Rubbish and sewerage dumped in the streets of Bronkhorstspruit as part of the Samwu strike.
Rubbish and sewerage dumped in the streets of Bronkhorstspruit as part of the Samwu strike.

WATCH: Sewerage, rubbish dumped in Bronkhorstspruit streets

By Zelda Venter Time of article published Aug 6, 2020

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Pretoria - Residents of Bronkhorstspruit are so fed-up of the the litter blocking roads in their town an especially the raw sewerage which has been dumped in the main streets as a result of the municipal wage strike, that they turned to court in the late hours of Wednesday night for an urgent interdict.

Gauteng High Court, Pretoria Judge Dawie Fourie, issued an interim interdict against the South African Municipal Workers Union (Samwu) and its members to immediately stop dumping waste and sewerage in the streets.

The union was also provisionally interdicted from instigating its members to line the streets with litter and sewerage.

The police were ordered to ensure law and order in the town and to arrest any of the workers and union members who dumped waste in the streets.

The City of Tshwane was meanwhile ordered to immediately clean the dirty and smelly streets.

Rubbish and sewerage has been dumped in the streets of Bronkhorstspruit as part of the Samwu strike. Video: Supplied

As the application was launched as a matter of extreme urgency and late at night, the parties have not yet filed any papers stating their side.

Judge Fourie, however, gave them until August 11 to do so, before he confirmed or discharged the interim interdict.

One of the residents, Carenesta de Jager, said in an affidavit to the court that the situation is totally out of hand.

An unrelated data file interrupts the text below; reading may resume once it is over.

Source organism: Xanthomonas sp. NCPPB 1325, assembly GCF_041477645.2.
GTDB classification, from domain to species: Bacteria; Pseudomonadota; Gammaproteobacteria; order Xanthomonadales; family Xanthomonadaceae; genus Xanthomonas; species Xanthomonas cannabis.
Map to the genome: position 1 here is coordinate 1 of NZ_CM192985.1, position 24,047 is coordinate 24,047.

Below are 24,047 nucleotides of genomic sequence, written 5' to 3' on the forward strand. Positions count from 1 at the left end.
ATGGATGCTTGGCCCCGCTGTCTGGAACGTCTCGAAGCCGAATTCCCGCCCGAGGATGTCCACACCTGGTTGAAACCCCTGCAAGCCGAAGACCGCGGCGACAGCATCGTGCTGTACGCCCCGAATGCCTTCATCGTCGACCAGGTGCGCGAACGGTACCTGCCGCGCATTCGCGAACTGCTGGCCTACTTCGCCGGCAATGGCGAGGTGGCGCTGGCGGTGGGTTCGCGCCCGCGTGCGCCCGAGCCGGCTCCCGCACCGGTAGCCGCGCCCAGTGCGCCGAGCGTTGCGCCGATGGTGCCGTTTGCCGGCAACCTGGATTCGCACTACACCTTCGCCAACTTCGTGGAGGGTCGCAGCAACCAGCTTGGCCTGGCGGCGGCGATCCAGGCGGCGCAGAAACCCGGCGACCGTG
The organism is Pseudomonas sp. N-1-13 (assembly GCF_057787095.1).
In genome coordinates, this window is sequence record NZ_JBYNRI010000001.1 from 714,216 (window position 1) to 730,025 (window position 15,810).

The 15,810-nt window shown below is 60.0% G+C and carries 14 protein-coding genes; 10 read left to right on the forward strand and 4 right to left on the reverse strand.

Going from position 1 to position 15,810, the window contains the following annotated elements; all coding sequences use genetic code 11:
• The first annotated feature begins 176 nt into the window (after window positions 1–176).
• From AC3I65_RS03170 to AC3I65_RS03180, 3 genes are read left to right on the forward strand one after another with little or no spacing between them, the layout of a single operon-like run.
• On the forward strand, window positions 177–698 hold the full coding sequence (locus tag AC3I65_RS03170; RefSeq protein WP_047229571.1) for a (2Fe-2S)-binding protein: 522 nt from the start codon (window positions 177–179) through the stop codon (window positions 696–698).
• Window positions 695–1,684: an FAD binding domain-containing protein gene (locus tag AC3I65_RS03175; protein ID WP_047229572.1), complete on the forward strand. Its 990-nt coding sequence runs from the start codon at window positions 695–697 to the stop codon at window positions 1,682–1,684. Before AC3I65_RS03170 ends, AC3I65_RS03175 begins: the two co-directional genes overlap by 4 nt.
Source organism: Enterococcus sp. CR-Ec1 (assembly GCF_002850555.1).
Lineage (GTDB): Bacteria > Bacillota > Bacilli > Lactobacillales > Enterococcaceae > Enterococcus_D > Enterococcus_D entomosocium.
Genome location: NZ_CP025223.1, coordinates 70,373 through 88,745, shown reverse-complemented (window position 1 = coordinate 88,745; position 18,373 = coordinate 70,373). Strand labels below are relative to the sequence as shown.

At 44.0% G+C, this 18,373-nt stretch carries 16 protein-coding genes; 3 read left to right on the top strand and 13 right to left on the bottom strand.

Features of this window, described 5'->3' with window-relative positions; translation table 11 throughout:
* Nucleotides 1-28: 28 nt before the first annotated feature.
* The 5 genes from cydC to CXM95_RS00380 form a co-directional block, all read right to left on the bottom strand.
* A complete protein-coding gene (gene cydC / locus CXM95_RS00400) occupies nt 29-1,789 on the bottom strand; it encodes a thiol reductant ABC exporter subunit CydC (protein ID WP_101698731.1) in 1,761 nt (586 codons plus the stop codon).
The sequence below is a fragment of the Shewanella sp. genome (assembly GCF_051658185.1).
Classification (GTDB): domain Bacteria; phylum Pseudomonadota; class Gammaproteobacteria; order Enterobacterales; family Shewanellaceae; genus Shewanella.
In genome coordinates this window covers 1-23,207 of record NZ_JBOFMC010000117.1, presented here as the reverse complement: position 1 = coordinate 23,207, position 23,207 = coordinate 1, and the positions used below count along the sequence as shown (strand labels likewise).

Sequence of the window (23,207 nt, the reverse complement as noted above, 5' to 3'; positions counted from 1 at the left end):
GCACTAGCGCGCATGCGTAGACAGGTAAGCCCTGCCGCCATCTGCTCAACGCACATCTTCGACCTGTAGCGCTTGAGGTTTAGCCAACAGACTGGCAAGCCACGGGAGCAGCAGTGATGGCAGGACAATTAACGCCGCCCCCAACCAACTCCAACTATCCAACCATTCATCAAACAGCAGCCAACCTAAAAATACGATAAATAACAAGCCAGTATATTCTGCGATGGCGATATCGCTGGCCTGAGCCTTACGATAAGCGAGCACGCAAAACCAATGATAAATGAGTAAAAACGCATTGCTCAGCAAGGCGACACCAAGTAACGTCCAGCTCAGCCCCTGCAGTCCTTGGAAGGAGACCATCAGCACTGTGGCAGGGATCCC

Apart from cars being unable to drive in the streets which are blocked with waste, the latest ploy of spilling human waste all over the streets is causing a serious health risk.

The residents said they are not taking any issue with the union’s wage dispute, but they definitely cannot tolerate trying to make their way among all the rubbish and human waste in the streets.

The municipal workers at first dumped truck loads of rubbish which they had collected from households and businesses at the busiest intersections in town.

De Jager said the police did not try to stop them, even when they dumped a truckload in front of the local police station.

The residents were angry, De Jager said, but they did not take any legal action at the time as word was that the union members were in negotiations to reach a settlement on the wage dispute.

However, things came to a head on Wednesday, when workers allegedly hijacked a truck which collected human waste and drove it into town.

Several workers stood on top of the truck and pumped the sewerage into the main street, as well as various intersections.

This included in front of the two main shopping centres, in full view of the public.

De Jager said to make matters worse, the human waste was dumped on route to the primary and high schools in town.

Hundreds of people who were in the main road had to try and make their way around the waste.

De Jager said they were told that the union members were planning on disrupting the sewerage system by switching off critical pumps.

This would disrupt the flow of sewerage and cause it to flow back into the system.

“Should this happen, the consequences would be devastating.

“It would flow into the river and affect more than a hundred thousand people.”

De Jager said it was a matter of life and death, especially during the threat of coronavirus and the court’s urgent intervention was needed.

Pretoria News

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